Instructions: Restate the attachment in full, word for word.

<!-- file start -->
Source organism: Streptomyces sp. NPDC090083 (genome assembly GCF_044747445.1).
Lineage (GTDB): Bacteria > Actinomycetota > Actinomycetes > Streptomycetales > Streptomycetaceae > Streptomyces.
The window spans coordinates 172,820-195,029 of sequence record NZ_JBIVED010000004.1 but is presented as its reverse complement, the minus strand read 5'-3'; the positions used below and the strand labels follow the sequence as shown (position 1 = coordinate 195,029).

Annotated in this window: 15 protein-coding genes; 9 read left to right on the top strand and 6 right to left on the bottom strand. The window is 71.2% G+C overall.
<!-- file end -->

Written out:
Source organism: Streptomyces sp. NPDC090083 (genome assembly GCF_044747445.1).
Lineage (GTDB): Bacteria > Actinomycetota > Actinomycetes > Streptomycetales > Streptomycetaceae > Streptomyces.
The window spans coordinates 172,820-195,029 of sequence record NZ_JBIVED010000004.1 but is presented as its reverse complement, the minus strand read 5'-3'; the positions used below and the strand labels follow the sequence as shown (position 1 = coordinate 195,029).

Annotated in this window: 15 protein-coding genes; 9 read left to right on the top strand and 6 right to left on the bottom strand. The window is 71.2% G+C overall.